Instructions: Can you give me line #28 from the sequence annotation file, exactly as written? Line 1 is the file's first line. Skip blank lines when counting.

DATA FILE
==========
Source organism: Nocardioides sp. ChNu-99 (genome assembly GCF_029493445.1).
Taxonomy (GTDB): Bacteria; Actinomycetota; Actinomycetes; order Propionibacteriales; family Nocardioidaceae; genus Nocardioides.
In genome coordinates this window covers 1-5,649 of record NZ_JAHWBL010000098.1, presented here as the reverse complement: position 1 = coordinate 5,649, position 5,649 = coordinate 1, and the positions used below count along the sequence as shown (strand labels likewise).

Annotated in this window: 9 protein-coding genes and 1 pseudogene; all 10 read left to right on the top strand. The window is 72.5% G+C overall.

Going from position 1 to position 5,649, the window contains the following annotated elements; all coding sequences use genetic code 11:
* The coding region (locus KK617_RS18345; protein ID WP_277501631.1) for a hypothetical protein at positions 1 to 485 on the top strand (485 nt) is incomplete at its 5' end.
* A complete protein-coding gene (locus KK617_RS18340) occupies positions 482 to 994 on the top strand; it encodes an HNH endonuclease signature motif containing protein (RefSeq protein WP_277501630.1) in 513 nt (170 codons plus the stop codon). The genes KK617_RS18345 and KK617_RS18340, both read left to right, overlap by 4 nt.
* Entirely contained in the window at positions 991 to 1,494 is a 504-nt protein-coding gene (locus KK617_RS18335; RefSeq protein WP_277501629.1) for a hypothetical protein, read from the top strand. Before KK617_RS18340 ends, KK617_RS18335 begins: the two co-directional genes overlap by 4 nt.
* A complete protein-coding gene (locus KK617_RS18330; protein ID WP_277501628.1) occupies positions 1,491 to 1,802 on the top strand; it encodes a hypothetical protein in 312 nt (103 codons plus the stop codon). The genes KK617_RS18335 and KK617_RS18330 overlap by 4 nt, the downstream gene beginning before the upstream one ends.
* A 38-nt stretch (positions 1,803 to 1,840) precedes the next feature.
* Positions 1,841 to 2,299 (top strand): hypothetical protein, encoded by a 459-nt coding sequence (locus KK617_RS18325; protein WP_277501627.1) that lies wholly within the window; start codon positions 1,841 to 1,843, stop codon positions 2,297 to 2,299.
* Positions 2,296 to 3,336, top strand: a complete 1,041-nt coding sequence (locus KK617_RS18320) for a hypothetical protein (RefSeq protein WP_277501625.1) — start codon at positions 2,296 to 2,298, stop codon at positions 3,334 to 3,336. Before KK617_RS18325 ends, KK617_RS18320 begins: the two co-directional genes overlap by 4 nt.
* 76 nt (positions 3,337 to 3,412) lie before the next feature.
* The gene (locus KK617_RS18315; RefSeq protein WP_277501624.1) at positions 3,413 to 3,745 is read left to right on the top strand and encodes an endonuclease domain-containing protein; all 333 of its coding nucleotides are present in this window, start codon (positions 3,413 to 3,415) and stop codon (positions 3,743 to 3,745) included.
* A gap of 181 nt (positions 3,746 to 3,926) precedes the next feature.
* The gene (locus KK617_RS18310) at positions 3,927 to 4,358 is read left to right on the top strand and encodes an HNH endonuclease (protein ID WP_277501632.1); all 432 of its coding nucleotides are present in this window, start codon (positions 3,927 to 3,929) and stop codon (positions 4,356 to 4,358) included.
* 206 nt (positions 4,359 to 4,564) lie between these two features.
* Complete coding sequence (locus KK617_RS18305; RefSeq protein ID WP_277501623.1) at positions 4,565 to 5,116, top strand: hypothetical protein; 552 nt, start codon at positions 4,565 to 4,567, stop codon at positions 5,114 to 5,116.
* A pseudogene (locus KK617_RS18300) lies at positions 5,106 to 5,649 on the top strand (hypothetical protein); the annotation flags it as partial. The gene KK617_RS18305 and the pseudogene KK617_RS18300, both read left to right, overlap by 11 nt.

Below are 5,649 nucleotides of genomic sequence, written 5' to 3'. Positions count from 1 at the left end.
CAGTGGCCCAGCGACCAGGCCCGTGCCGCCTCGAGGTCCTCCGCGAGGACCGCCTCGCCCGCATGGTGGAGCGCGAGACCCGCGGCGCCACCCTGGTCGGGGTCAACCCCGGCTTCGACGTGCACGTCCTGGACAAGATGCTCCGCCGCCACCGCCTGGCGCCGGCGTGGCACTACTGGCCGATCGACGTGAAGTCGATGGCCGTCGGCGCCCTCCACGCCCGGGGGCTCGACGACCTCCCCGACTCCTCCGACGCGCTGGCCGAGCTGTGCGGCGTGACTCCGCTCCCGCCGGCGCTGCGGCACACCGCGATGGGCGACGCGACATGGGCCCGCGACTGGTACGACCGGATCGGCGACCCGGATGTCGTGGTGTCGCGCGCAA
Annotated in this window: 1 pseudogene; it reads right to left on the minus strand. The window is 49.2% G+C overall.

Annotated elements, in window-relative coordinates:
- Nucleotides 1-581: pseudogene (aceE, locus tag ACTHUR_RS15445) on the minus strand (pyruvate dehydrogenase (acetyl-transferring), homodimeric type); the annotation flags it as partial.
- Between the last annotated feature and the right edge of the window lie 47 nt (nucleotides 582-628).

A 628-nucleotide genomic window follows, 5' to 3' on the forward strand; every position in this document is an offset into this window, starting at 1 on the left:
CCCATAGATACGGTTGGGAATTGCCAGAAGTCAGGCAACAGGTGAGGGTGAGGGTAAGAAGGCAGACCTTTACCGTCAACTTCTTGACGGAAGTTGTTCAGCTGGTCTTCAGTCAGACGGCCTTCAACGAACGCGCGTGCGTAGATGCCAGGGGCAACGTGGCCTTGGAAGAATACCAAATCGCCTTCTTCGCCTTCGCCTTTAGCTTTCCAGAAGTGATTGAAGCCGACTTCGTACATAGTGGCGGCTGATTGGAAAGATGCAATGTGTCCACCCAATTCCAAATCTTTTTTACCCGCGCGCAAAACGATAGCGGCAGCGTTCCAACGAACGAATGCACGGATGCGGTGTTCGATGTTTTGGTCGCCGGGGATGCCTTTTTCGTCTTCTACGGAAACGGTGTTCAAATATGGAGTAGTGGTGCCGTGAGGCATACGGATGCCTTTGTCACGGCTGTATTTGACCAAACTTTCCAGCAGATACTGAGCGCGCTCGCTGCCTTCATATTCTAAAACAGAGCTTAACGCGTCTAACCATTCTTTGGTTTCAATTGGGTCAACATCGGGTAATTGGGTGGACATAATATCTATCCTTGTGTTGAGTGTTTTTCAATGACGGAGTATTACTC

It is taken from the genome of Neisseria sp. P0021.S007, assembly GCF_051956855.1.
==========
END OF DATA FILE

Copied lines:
It is taken from the genome of Neisseria sp. P0021.S007, assembly GCF_051956855.1.